posted on May, 3 2012 @ 05:43 PM
This is my first thread, I am usually more of a lurker but I wanted to share and discuss something unusual happening today where I live.
I am located in upstate NY and it is another warmer than usual day here, in the upper 70s and humid. On a side note we had the long stretch of record
warm weather in March, followed by cold freezes and a late April snow event. This caused a lot of early blooming of trees and plants and we may have
lost almost 100% of apples, peaches, cherries due to the early blossoms being damaged by the cold snaps. Upstate NY produces a large number of fruit
and this will likely be devastating and something everyone will be hearing more of in the coming weeks.
Now I think we are witnessing another odd occurrence from the mild winter and early Spring (Summer like) weather. When I was out driving today there
were butterflies flying everywhere, hundreds of thousands of them! I thought they were locusts at first because of their size and the fact that there
were so many of them. They were flying into cars, all over the road, I had to wash my windshield multiple times to the point it was distracting to
drive. I have never seen or witnessed so many butterflies before. They have been around all day and I think I may have seen one or two of these over
the course of an entire Spring/Summer so this is extremely unusual. They are beautiful with vivid black, orange and white markings and look like
I did some research to identify them as "Red Admirals" after taking a photo of one on the ground and it appears that they are in high numbers in other
states across the country and into Canada as well this Spring. I am interested in knowing if anyone else has witnessed these butterflies (or others)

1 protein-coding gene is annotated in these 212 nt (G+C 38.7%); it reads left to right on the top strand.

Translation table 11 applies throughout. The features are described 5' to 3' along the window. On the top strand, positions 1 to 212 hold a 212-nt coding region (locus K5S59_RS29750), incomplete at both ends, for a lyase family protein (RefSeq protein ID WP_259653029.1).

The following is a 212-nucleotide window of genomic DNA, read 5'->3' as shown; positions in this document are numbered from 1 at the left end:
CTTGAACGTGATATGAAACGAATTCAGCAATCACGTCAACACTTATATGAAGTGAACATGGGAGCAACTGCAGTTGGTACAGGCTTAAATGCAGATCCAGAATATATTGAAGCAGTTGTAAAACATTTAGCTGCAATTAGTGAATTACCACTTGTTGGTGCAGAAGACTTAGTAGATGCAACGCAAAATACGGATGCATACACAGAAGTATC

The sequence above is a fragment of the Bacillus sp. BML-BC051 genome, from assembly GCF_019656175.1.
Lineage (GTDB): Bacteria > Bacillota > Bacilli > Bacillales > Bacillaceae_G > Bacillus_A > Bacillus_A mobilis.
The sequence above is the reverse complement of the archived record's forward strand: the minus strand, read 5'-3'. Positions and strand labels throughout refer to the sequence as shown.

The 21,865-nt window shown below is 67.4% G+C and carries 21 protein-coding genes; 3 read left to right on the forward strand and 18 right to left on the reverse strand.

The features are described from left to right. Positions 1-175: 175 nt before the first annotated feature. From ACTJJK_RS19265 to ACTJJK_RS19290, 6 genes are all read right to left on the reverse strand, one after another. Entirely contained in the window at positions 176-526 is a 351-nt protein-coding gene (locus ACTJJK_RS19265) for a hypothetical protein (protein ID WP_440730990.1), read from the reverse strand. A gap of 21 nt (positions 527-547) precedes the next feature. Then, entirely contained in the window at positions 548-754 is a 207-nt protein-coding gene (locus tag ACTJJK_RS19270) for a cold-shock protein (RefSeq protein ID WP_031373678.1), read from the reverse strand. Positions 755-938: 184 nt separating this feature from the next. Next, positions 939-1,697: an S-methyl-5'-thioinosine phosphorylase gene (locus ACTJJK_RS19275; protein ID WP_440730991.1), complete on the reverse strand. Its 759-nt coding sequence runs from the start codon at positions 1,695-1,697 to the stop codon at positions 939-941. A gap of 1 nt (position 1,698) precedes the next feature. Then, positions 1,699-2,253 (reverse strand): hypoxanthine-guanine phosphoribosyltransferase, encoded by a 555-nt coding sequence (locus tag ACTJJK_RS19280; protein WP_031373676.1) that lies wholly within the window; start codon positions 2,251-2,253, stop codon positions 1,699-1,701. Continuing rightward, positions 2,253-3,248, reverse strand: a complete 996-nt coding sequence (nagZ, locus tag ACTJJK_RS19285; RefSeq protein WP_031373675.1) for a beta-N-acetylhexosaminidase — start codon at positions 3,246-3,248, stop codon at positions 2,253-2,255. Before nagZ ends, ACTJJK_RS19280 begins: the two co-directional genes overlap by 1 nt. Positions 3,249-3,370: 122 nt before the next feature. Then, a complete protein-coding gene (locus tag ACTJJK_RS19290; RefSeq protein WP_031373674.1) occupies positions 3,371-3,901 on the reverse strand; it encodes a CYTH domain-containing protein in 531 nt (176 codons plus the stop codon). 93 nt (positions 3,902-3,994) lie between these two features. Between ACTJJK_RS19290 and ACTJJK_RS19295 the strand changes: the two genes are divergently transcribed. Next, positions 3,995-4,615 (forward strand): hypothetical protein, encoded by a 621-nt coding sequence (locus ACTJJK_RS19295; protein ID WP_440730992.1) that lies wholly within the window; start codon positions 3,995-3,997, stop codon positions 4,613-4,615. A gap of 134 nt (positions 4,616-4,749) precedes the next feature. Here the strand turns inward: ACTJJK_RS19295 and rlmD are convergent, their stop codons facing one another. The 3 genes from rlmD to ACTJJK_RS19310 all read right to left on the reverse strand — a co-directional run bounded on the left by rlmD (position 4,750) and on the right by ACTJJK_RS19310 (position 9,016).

in large numbers elsewhere?
About the Red Admiral
I also came across some interesting history about them - apparently they are also known as Nabokov's butterfly or "the butterfly of doom". This web
page is long and the information is about half way down.
"Its coloring is quite splendid and I liked it very much in my youth. Great numbers of them migrated from Africa to Northern Russia, where it was
called 'The Butterfly of Doom' because it first appeared in 1881, the year Tsar Alexander II was assassinated, and the markings on the underside of
its two hind wings seem to read '1881'.
A blog about others seeing them in large quantities:
Red Admiral Butterflies
Perhaps they were able to multiply so much more this year because of the mild winter an increase in vegetation or maybe something else is driving
their high numbers such as the high pollen? If it was due to the mild winter perhaps we should see large numbers of other insects this year as
edit on 3-5-2012 by CINY8 because: (no reason given)